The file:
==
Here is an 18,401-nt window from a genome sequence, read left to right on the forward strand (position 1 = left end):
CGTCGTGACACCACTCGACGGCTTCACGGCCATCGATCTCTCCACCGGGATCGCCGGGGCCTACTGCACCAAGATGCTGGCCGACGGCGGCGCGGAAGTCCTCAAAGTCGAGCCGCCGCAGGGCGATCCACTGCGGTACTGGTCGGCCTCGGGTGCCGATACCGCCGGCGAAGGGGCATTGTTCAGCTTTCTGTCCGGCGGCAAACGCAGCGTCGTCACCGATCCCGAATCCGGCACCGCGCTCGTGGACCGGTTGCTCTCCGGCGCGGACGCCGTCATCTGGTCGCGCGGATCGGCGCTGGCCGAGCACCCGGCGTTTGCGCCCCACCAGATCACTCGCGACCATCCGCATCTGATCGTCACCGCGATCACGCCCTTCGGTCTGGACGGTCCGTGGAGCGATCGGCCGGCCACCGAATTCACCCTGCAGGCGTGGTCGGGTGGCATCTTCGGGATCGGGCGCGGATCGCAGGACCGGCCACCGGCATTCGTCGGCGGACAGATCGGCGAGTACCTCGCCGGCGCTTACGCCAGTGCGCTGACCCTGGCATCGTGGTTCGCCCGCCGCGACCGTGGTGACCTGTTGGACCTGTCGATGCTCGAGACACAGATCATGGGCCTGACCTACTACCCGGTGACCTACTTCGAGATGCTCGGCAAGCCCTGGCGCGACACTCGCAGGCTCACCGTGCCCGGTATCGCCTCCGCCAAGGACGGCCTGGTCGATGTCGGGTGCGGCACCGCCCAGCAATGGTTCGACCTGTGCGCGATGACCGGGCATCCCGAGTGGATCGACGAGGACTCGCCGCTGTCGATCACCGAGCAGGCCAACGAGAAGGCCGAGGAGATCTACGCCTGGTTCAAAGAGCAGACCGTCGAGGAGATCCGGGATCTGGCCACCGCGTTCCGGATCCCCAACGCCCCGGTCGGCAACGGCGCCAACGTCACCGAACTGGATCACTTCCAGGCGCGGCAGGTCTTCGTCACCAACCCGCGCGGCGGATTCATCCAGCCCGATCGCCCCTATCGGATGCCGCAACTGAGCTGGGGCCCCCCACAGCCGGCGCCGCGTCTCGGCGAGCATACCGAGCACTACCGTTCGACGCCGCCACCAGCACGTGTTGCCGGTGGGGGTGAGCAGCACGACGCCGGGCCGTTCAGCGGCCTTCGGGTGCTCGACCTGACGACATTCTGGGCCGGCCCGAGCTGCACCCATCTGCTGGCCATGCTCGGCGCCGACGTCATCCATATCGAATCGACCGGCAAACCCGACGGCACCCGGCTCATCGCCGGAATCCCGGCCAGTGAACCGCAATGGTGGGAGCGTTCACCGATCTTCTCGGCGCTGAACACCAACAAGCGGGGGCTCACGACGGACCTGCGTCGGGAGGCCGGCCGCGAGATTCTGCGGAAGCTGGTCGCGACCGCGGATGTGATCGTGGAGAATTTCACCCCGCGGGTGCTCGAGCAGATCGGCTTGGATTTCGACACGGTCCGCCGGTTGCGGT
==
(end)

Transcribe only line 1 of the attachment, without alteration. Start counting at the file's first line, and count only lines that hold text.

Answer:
Here is an 18,401-nt window from a genome sequence, read left to right on the forward strand (position 1 = left end):